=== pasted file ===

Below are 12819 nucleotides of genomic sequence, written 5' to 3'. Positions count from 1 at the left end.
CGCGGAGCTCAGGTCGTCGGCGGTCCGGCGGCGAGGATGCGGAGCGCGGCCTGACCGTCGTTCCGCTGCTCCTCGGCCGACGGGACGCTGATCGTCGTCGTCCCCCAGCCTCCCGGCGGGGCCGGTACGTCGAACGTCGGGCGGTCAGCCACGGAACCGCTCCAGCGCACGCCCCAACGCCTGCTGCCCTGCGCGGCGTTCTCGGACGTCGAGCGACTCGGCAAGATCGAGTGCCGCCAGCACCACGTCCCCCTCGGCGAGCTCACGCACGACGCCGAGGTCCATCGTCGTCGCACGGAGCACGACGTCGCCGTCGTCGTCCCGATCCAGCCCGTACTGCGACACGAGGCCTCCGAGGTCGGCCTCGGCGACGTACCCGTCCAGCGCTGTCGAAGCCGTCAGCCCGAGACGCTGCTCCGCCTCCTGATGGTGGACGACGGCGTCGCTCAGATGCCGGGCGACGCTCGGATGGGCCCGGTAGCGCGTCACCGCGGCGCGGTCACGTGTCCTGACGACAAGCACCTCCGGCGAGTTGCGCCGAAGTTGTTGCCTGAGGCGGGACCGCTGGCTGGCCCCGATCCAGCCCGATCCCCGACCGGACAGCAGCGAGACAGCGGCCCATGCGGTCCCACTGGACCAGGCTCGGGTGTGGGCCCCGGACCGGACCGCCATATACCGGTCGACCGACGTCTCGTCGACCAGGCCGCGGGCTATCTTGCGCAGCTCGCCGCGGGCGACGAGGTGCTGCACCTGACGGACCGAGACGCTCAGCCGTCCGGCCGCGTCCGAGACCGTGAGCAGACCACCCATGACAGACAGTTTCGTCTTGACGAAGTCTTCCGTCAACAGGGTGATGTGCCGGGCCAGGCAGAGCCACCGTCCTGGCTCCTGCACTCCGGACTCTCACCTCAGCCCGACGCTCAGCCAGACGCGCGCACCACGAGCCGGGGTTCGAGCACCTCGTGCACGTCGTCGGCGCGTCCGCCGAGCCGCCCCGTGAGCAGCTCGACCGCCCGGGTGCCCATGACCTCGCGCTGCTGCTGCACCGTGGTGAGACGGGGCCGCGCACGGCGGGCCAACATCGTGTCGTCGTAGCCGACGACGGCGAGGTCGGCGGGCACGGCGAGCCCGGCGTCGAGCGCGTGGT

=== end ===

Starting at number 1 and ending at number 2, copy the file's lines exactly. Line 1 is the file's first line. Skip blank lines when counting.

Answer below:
Below are 12819 nucleotides of genomic sequence, written 5' to 3'. Positions count from 1 at the left end.
CGCGGAGCTCAGGTCGTCGGCGGTCCGGCGGCGAGGATGCGGAGCGCGGCCTGACCGTCGTTCCGCTGCTCCTCGGCCGACGGGACGCTGATCGTCGTCGTCCCCCAGCCTCCCGGCGGGGCCGGTACGTCGAACGTCGGGCGGTCAGCCACGGAACCGCTCCAGCGCACGCCCCAACGCCTGCTGCCCTGCGCGGCGTTCTCGGACGTCGAGCGACTCGGCAAGATCGAGTGCCGCCAGCACCACGTCCCCCTCGGCGAGCTCACGCACGACGCCGAGGTCCATCGTCGTCGCACGGAGCACGACGTCGCCGTCGTCGTCCCGATCCAGCCCGTACTGCGACACGAGGCCTCCGAGGTCGGCCTCGGCGACGTACCCGTCCAGCGCTGTCGAAGCCGTCAGCCCGAGACGCTGCTCCGCCTCCTGATGGTGGACGACGGCGTCGCTCAGATGCCGGGCGACGCTCGGATGGGCCCGGTAGCGCGTCACCGCGGCGCGGTCACGTGTCCTGACGACAAGCACCTCCGGCGAGTTGCGCCGAAGTTGTTGCCTGAGGCGGGACCGCTGGCTGGCCCCGATCCAGCCCGATCCCCGACCGGACAGCAGCGAGACAGCGGCCCATGCGGTCCCACTGGACCAGGCTCGGGTGTGGGCCCCGGACCGGACCGCCATATACCGGTCGACCGACGTCTCGTCGACCAGGCCGCGGGCTATCTTGCGCAGCTCGCCGCGGGCGACGAGGTGCTGCACCTGACGGACCGAGACGCTCAGCCGTCCGGCCGCGTCCGAGACCGTGAGCAGACCACCCATGACAGACAGTTTCGTCTTGACGAAGTCTTCCGTCAACAGGGTGATGTGCCGGGCCAGGCAGAGCCACCGTCCTGGCTCCTGCACTCCGGACTCTCACCTCAGCCCGACGCTCAGCCAGACGCGCGCACCACGAGCCGGGGTTCGAGCACCTCGTGCACGTCGTCGGCGCGTCCGCCGAGCCGCCCCGTGAGCAGCTCGACCGCCCGGGTGCCCATGACCTCGCGCTGCTGCTGCACCGTGGTGAGACGGGGCCGCGCACGGCGGGCCAACATCGTGTCGTCGTAGCCGACGACGGCGAGGTCGGCGGGCACGGCGAGCCCGGCGTCGAGCGCGTGGT